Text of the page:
Conflict Resolution
Resolving conflict rationally and
effectively
Underground Vaults & Storage, Inc. 4/2009
“Don’t be afraid of opposition.
Remember, a kite rises against,
Not with, the wind.”
~Hamilton Mabie
Course Content
• Conflict styles
• Why conflict is
important
• Conflict resolution
process
• How to avoid future
conflict
How do I handle conflict?
• Conflict Style Inventory
• Thomas-Kilmann Conflict Mode
Instrument
– Forcing/Competitive
– Col...
Why Conflict is Important
• Keeps the organization vibrant
– Status quo is insufficient
– Can react to change
– Keeps grou...
Conflict Resolution Process
• Guiding principles
• Must be constructive and with a plan to
avoid getting pulled into an ar...
Set the Scene
• Environment
• Audience/participants
• Acknowledge the
conflict
• If needed, take a
moment to restore
emoti...
Gather Information
• Active listening to others’ view
– Restate
– Paraphrase
– Summarize
• Identify issues clearly and con...
Agree
• Find a common perception of the problem
• Understand the others point of view
– Why they feel the way they do
– Ne...
Brainstorm solutions
• As a group
• Generate fair input
• Be open to all ideas
• Consider things you hadn’t thought of
bef...
Negotiate a Solution
•Mutual solution may
already be clear
•If solution has not
surfaced, seek
resolution with a win-win
n...
Conflict  Resolution
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Conflict Resolution

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Developed to help employees understand how to work thorough conflict by finding their conflict resolution style and then utilizing that to guide them.

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  • Forcing/Competitive;
    Firm stand, know what they want;want position of power; good for emergency situations needing quick resolution; good for unpopular decisions; good for defending against someone trying to exploit a situation selfishly. Can leave people feeling bruised, unsatisfied, resentful when used in less urgent situations.
    Collaborative;
    Try to meet the needs of all involved; can be highly assertive; cooperate effectively and acknowledge all are important. Useful when bringing together many viewpoints; when there have been previous conflict in the group; when situation is too important for a trade-off.
    Compromising;
    Try to find a solution that is partially satisfying to all; everyone gives up something (including the compromiser). Useful when cost of conflict is greater than cost of losing ground; equal strength opponents and deadlines loom.
    Accommodating;
    Willingness to meet needs of others at personal expense; knows when to give in to others but often surrenders when not necessary; not assertive but highly cooperative. Good when issues matter more to other party; when peace is more important than winning; when favors are due or promised. Overall, this approach will often not give satisfactory outcomes for any involved parties.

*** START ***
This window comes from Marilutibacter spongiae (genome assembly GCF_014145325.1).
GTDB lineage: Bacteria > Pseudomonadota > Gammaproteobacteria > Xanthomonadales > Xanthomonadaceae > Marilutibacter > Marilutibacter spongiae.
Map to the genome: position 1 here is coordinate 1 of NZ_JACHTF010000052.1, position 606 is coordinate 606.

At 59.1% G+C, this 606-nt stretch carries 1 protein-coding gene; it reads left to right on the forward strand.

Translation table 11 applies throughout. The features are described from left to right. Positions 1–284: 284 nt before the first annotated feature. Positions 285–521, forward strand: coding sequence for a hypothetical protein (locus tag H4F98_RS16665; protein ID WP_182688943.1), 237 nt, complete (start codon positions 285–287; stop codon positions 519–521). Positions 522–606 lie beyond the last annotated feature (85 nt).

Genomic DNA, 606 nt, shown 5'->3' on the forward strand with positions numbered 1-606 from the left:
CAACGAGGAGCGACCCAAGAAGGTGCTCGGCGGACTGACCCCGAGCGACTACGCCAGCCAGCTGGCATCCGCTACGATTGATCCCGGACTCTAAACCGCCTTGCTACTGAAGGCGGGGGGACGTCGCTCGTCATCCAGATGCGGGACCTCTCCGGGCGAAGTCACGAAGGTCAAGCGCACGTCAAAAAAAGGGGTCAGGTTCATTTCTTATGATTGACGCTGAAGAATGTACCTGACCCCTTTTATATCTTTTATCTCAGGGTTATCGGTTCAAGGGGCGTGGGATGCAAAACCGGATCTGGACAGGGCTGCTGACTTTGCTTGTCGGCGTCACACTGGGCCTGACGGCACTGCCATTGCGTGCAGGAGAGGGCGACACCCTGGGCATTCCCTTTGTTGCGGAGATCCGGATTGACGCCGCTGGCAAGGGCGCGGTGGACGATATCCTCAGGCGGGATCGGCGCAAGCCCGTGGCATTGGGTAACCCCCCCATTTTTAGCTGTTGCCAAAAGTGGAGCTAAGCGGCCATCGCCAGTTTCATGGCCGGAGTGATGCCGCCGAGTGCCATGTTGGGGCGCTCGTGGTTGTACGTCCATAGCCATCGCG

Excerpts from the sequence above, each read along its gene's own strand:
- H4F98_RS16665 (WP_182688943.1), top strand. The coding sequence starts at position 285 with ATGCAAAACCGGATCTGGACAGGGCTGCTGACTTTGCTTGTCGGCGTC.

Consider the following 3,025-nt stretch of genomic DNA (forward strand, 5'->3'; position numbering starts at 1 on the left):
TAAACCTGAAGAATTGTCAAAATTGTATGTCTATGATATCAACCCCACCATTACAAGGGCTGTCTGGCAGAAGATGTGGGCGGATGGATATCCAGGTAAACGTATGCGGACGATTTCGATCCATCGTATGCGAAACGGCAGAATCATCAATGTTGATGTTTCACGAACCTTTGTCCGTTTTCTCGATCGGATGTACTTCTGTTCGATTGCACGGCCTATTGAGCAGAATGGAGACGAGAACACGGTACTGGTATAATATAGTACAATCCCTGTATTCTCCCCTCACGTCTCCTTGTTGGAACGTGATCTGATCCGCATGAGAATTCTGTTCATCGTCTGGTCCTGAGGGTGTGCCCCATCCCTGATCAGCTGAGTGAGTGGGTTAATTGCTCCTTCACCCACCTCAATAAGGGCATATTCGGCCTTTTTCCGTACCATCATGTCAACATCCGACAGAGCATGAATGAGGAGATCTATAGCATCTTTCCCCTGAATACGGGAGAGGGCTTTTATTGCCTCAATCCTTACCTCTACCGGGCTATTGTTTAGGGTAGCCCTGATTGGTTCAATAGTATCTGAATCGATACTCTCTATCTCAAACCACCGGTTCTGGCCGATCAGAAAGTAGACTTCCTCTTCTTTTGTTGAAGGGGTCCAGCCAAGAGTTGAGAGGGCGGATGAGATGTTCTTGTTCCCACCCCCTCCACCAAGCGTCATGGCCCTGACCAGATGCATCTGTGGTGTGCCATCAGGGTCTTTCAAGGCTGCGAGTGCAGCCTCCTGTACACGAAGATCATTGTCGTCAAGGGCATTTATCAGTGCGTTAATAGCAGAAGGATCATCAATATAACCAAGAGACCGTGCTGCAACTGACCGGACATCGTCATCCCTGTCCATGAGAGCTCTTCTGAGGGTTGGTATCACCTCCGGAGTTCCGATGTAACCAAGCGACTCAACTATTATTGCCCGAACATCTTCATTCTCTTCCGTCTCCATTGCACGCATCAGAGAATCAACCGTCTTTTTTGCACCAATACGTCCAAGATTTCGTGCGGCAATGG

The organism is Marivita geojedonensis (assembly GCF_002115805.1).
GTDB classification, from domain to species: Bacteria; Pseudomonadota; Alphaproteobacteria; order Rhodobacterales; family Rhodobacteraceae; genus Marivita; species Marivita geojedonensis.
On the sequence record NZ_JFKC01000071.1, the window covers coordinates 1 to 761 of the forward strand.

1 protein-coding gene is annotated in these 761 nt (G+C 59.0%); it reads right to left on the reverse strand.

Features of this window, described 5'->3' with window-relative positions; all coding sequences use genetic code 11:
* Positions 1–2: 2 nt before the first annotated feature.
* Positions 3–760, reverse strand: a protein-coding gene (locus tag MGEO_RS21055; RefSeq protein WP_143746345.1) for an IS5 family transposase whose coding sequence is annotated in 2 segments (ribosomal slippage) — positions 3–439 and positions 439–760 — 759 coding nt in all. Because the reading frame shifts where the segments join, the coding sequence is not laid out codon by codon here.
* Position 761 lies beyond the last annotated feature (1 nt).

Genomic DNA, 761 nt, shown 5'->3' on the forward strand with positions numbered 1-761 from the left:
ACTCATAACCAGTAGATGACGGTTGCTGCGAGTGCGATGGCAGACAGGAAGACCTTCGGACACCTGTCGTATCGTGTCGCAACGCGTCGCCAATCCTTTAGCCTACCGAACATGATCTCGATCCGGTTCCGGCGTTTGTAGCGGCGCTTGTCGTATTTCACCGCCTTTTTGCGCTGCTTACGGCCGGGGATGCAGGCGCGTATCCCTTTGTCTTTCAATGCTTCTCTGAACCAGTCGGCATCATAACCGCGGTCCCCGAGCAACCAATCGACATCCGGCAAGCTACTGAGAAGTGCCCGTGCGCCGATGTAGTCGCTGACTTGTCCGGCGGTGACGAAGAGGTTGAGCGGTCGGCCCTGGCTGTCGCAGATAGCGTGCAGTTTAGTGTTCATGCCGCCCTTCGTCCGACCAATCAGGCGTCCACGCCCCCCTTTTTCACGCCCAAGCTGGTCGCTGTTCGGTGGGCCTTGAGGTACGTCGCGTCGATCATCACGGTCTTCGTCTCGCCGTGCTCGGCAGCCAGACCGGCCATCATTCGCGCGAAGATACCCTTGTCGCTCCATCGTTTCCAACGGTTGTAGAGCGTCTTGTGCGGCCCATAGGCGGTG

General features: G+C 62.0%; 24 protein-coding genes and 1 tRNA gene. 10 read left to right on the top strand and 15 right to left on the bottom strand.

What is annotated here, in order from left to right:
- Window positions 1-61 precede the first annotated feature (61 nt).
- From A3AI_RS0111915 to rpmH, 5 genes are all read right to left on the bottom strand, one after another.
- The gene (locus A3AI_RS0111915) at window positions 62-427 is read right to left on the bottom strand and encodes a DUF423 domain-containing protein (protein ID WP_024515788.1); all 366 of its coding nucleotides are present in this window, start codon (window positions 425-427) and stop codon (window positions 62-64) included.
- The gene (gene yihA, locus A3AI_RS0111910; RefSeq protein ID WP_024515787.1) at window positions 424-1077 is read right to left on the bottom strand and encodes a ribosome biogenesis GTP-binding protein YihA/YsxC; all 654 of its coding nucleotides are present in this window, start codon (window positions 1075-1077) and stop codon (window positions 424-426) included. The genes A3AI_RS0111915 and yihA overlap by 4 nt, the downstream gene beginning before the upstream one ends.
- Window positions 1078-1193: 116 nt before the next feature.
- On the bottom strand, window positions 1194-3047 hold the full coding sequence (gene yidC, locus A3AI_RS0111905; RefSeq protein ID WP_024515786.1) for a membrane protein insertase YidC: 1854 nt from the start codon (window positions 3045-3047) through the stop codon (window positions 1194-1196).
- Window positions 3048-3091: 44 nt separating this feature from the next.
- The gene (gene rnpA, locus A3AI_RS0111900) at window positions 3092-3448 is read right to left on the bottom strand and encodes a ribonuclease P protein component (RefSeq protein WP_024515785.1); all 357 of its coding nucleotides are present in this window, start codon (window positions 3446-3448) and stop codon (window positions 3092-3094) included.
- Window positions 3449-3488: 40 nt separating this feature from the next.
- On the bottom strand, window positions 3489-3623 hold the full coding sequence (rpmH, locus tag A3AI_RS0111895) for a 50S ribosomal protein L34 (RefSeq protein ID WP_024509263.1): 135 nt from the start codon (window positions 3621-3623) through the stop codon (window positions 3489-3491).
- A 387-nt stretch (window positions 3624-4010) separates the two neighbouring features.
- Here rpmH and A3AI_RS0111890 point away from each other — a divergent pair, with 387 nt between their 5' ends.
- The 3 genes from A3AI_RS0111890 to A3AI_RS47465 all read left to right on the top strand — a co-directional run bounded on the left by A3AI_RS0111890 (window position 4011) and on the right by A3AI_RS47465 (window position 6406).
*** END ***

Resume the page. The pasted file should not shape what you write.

Avoiding;
    Evade conflict entirely; delegation of controversial decisions; accepting default decisions; not wanting to hurt others’ feelings. Appropriate when victory is impossible, controversy is trivial, feelings are at stake, or when someone else can better solve situation. Overall is weak and ineffective approach.
  • Guiding principles; Be calm, Be patient, Have respect
  • Conflict Resolution

    1. 1. Conflict Resolution Resolving conflict rationally and effectively Underground Vaults & Storage, Inc. 4/2009
    2. 2. “Don’t be afraid of opposition. Remember, a kite rises against, Not with, the wind.” ~Hamilton Mabie
    3. 3. Course Content • Conflict styles • Why conflict is important • Conflict resolution process • How to avoid future conflict
    4. 4. How do I handle conflict? • Conflict Style Inventory • Thomas-Kilmann Conflict Mode Instrument – Forcing/Competitive – Collaborative – Compromising – Accommodating – Avoiding
    5. 5. Why Conflict is Important • Keeps the organization vibrant – Status quo is insufficient – Can react to change – Keeps group thinking for itself • Produces better solutions – Win-win solution – Guide team instead of micromanage • Increases the organizations ROI
    6. 6. Conflict Resolution Process • Guiding principles • Must be constructive and with a plan to avoid getting pulled into an argument • Combined effort of people from differing experiences produces better results • Must be open to others differences and opinions
    7. 7. Set the Scene • Environment • Audience/participants • Acknowledge the conflict • If needed, take a moment to restore emotional levels, then regroup
    8. 8. Gather Information • Active listening to others’ view – Restate – Paraphrase – Summarize • Identify issues clearly and concisely • Use “I” statements • Remain Flexible • Clarify feelings
    9. 9. Agree • Find a common perception of the problem • Understand the others point of view – Why they feel the way they do – Needs, goals, interests can affect perception
    10. 10. Brainstorm solutions • As a group • Generate fair input • Be open to all ideas • Consider things you hadn’t thought of before • Wait to discuss ideas until brainstorming is done to encourage participation
    11. 11. Negotiate a Solution •Mutual solution may already be clear •If solution has not surfaced, seek resolution with a win-win negotiation situation = what can we do so all parties walk away happy?

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